How to Enhance the Plasticity of Your Brain

There has been a lot of  studies proving that neuroplasticity is a big  help in stroke/brain injury recovery.  This solution is the safest and cheapest so far among other newly discovered rehabilitation treatments since it doesn’t involve any drug intake or chemical penetration in our body but it suggests natural physical activities which the patients can choose to or not to do depending on their level of strength and capability.

In this video, Dr. Max Cynader, explains what is brain plasticity and gives tips on how we can improve it.

Dr. Max Cynader is Director of the Brain Research Centre, and the Djavad Mowafaghian Centre for Brain Health at Vancouver Coastal Health and The University of British Columbia (UBC). In addition, he holds the Canada Research Chair in Brain Development at UBC and is Professor of Ophthalmology. He is also a Member of the Order of Canada (CM), Member of the Order of British Columbia (OBC), Fellow of The Royal Society of Canada (FRSC), Fellow of The Canadian Academy for Health Sciences (FCAHS), and a Principal Investigator in Canada’s Network of Excellence in Stroke.

Dr. Cynader was born in Berlin, Germany in 1947 and obtained his B.Sc. at McGill University in 1967, and his Ph.D. from the Massachusetts Institute of Technology in 1972. Following postdoctoral training at the Max Planck Institute, Dr. Cynader held positions at Dalhousie University in Halifax, and in 1979 was awarded the E.W.R. Steacie Fellowship of the Natural Sciences and Engineering Research Council as one of Canada’s outstanding young scientists. He attained the rank of Professor of Psychology in 1981 and Professor of Physiology in 1984, and held the position of Killam Research Professor from 1984 to 1988. On arriving at UBC in 1988, Dr. Cynader headed the Ophthalmology Research Group at UBC until 1998, at which time he was appointed Founding Director of the Brain Research Centre.

Source : TEDx Talks – Youtube

5 thoughts on “How to Enhance the Plasticity of Your Brain

  1. I think your information is useful to brain injury patients- but it starts much simpler. After brain injury- sleeping is not as easy- so nothing was easy. I kept my faith though I could not feel it- I cared for my body and tried to give my brain rest so it would have less work to do for awhile. My brain would not rest though. Every task I did for months took all of my brain energy, as it was like there was a dialogue between my brain and my body. Example: ” Get out of bed- push the covers down- walk to the bathroom…. wash your hands — drink a glass of water— pour your coffee”…etc. All day long day after day. I felt no connection to my life or people- but my memory helped me to fake it. I knew I was still “in there” and I was waiting to feel normal….but not always hopeful that I would heal. My brain was trying to connect me back when my heart wasn’t in it…. and it was sometimes a brutal master.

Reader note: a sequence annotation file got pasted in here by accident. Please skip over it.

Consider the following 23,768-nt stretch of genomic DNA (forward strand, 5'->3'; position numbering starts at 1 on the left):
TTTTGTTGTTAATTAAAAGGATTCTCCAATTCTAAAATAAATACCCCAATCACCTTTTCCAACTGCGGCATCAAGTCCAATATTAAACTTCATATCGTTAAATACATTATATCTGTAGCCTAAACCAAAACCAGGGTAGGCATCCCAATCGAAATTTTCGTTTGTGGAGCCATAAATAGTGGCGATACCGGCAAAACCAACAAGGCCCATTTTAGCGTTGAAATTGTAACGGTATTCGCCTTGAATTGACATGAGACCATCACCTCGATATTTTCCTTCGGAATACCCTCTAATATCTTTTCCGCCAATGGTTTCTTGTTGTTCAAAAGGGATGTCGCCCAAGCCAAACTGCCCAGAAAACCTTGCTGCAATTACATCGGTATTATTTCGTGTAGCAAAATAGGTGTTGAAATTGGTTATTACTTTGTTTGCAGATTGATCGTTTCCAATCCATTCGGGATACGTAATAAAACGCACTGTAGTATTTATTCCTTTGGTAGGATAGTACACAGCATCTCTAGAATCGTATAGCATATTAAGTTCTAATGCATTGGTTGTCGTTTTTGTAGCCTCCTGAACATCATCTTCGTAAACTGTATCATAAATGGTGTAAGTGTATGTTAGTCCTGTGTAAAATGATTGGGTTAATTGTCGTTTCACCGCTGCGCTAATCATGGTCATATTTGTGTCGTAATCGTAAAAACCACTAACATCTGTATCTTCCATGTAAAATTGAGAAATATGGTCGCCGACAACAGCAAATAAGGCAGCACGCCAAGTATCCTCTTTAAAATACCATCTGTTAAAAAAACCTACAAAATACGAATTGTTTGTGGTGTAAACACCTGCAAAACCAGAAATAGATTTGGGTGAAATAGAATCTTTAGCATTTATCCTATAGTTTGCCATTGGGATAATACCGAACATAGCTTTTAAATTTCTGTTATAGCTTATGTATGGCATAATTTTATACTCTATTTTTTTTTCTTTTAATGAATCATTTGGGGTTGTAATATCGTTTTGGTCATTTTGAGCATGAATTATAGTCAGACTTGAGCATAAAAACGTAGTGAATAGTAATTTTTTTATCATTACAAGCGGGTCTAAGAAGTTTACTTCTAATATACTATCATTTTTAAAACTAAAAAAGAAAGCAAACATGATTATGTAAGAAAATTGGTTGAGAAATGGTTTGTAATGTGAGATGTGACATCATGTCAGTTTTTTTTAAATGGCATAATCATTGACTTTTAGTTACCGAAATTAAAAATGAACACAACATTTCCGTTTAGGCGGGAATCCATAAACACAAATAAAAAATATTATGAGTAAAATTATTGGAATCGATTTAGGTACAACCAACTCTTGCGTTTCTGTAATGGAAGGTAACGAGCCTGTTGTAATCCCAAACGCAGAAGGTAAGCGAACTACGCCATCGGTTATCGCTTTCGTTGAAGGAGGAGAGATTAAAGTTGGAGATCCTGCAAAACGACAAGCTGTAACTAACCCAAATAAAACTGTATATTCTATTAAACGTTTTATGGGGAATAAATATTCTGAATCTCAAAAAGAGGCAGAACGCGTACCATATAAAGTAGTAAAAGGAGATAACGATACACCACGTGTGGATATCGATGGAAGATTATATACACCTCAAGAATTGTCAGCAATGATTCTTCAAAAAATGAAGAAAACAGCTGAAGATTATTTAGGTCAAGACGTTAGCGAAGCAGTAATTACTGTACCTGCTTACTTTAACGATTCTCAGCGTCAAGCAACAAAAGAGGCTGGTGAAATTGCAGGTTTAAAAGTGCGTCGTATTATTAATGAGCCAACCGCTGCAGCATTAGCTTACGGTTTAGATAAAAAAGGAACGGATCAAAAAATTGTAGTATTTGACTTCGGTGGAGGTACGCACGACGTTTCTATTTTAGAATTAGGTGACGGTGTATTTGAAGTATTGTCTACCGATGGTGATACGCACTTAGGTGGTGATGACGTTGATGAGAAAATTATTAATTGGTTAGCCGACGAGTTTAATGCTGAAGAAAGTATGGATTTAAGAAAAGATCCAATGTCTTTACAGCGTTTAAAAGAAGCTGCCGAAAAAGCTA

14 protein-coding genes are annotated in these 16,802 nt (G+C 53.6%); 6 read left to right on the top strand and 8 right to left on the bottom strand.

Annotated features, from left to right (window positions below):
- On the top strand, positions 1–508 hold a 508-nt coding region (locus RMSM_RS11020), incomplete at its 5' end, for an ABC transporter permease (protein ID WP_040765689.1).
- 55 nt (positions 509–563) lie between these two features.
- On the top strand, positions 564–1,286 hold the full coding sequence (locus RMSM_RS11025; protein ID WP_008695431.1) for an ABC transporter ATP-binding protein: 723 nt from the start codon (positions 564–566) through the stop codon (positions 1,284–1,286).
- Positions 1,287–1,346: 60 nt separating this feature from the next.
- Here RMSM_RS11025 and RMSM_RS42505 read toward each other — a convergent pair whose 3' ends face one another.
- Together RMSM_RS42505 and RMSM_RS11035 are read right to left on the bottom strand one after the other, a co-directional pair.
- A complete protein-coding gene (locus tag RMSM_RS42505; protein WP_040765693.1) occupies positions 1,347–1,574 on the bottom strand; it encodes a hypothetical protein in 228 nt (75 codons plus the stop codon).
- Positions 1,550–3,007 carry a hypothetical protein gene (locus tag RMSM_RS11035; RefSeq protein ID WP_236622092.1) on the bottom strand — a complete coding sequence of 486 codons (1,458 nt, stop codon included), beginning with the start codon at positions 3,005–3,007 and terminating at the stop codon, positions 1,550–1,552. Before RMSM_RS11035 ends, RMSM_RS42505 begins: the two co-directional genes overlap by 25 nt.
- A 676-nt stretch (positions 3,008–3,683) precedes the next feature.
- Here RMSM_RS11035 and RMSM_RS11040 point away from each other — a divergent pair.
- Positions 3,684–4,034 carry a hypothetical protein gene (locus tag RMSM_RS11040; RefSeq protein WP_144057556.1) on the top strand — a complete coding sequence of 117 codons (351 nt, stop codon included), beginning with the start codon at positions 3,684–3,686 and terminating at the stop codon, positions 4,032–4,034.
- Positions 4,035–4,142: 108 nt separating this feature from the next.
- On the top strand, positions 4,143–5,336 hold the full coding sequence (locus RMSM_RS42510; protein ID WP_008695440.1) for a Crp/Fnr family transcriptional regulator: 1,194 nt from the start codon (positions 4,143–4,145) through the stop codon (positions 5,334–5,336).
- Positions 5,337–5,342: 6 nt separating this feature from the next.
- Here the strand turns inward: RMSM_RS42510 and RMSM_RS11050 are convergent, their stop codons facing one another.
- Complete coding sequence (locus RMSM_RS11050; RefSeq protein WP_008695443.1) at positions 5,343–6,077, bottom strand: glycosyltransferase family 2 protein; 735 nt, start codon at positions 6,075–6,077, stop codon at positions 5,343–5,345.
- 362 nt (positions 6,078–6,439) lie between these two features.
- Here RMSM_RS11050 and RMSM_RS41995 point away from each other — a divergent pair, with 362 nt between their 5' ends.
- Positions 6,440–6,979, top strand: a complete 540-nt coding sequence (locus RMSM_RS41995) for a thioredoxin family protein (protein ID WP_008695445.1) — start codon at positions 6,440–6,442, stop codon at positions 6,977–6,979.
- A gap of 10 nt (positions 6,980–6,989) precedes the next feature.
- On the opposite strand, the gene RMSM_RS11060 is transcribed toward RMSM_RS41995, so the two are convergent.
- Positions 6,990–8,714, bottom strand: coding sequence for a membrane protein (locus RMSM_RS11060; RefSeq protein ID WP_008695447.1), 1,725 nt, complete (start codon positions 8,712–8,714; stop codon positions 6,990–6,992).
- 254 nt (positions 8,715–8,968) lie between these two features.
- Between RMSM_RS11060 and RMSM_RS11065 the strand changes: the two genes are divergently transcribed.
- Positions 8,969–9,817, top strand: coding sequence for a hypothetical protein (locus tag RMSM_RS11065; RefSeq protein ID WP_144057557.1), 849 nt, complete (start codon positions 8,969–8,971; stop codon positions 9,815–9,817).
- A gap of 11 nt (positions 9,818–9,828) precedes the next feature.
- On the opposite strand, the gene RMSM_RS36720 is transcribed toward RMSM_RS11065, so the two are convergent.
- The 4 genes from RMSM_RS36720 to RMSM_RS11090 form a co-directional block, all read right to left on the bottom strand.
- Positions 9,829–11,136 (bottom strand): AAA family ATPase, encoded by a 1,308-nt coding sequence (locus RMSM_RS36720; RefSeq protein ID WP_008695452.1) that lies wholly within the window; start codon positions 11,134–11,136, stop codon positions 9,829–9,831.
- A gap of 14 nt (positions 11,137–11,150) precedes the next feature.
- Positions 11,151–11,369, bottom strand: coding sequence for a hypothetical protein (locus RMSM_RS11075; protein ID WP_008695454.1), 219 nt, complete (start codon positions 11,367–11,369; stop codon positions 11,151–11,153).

After 2 months, my neurology nurse suggested magnesium, as I refused other meds. Taking it helped me to heal many parts of my body – which helped me to sleep. This in turn helped me to have the energy to exercise a bit. Exercise didn’t happen until I regained the drive to do my daily chores- though somewhat less attached to the tasks and not doing as many…. at least I was still TRYING. What an amazing helper the brain becomes as it takes control of the situations and guides you through to healing.

    Side Note: I truly appreciate that people study the brain…the information I gained by looking up different studies really helped me during my problem. However, for patient care- I believe that every scientist and doctor should tell their patient the simple ways to assist healing. You all know the benefits of magnesium and that most of us are deficient. ❤


    1. Wow I appreciate your comment on this matter dear. I have had a problem with sleep a few weeks after my stroke but was able to resolve it with muscle relaxant and anti spasm drugs. the doctor recommended that I take the meds before bedtime…. 🙂 Thank you so much for your information about magnesium! That would also be beneficial to some. I am also happy that you resolve your sleeping issue and shared it here!!! hugsss I also agree that doctors can explain this in a much more understandable way…. 🙂

      Liked by 1 person

  2. Pingback: Needed this video this morning…. | thereslifeafterstroke

  3. I am nearly 30 years out from my amazingly traumatic brain experience(s) and, for many years, I had a quite elusive memory deficit that foiled many things I would try to do.

    Then, I was turned onto using voice recognition software with a PC, Microsoft Word and a digital recorder.

    I used them, together, and was able to lessen the damage that was caused to my cognition. Please contact me, at: or at:

    Liked by 1 person

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